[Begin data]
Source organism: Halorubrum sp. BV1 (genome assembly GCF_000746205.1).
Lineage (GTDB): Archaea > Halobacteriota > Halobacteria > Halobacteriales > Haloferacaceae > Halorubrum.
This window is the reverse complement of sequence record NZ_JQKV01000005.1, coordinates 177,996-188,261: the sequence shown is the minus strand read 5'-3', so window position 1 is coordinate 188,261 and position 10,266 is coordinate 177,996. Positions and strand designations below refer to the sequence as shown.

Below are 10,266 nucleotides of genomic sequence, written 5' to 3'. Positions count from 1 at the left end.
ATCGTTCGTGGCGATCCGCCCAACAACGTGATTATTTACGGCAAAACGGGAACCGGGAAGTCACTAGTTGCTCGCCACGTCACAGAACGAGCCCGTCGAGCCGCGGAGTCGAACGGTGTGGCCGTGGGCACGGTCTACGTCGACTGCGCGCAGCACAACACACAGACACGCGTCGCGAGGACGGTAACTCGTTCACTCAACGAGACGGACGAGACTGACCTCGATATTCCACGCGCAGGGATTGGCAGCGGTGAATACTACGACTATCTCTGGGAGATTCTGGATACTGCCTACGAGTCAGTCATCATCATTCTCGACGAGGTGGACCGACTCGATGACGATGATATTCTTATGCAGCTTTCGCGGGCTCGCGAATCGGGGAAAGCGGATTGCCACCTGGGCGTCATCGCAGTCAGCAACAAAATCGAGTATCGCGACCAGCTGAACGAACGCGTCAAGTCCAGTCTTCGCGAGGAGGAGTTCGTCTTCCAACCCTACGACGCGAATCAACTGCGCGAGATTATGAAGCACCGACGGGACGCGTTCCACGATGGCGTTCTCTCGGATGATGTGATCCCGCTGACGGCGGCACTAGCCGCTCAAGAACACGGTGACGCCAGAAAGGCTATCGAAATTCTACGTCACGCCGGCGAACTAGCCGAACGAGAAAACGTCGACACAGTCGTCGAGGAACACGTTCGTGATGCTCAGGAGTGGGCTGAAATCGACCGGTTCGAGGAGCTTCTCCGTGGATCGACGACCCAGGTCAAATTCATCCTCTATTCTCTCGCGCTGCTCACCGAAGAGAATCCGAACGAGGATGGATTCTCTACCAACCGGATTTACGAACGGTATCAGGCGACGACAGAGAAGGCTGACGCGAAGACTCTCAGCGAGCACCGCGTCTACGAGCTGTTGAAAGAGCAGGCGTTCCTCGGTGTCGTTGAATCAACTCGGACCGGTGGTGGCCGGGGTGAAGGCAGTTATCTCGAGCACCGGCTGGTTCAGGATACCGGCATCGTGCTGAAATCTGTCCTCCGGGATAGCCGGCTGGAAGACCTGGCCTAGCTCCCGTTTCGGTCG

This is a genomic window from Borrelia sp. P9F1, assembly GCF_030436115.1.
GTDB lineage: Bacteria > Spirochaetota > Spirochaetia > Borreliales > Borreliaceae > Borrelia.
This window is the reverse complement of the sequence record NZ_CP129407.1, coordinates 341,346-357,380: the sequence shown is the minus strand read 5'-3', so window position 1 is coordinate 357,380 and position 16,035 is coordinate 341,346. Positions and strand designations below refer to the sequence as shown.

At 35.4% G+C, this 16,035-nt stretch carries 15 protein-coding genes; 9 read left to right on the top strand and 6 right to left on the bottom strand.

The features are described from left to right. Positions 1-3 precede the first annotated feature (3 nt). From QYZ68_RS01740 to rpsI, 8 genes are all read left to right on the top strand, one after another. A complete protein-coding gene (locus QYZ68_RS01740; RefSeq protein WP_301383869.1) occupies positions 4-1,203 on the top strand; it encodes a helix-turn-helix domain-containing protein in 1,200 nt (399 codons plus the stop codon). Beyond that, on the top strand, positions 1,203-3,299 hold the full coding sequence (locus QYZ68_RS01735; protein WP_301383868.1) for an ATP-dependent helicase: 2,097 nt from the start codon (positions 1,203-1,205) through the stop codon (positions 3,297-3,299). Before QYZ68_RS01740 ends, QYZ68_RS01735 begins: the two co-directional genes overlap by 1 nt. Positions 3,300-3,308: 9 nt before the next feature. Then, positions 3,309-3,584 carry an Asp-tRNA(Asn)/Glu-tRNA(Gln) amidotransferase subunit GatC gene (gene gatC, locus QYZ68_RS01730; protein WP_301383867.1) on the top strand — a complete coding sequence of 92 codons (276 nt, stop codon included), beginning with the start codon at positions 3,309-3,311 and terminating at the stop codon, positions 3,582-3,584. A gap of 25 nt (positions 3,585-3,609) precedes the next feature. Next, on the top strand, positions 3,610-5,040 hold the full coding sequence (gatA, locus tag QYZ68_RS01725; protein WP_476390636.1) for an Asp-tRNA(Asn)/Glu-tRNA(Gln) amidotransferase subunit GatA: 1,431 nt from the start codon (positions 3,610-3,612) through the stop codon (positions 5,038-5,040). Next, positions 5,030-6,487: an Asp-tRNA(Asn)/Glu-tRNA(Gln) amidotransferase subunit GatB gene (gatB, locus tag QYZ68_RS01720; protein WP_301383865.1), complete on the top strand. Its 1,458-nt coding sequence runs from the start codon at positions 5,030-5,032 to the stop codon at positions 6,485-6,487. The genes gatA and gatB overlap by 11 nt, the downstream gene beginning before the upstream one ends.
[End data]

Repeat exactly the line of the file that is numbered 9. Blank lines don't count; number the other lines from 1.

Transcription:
At 35.4% G+C, this 16,035-nt stretch carries 15 protein-coding genes; 9 read left to right on the top strand and 6 right to left on the bottom strand.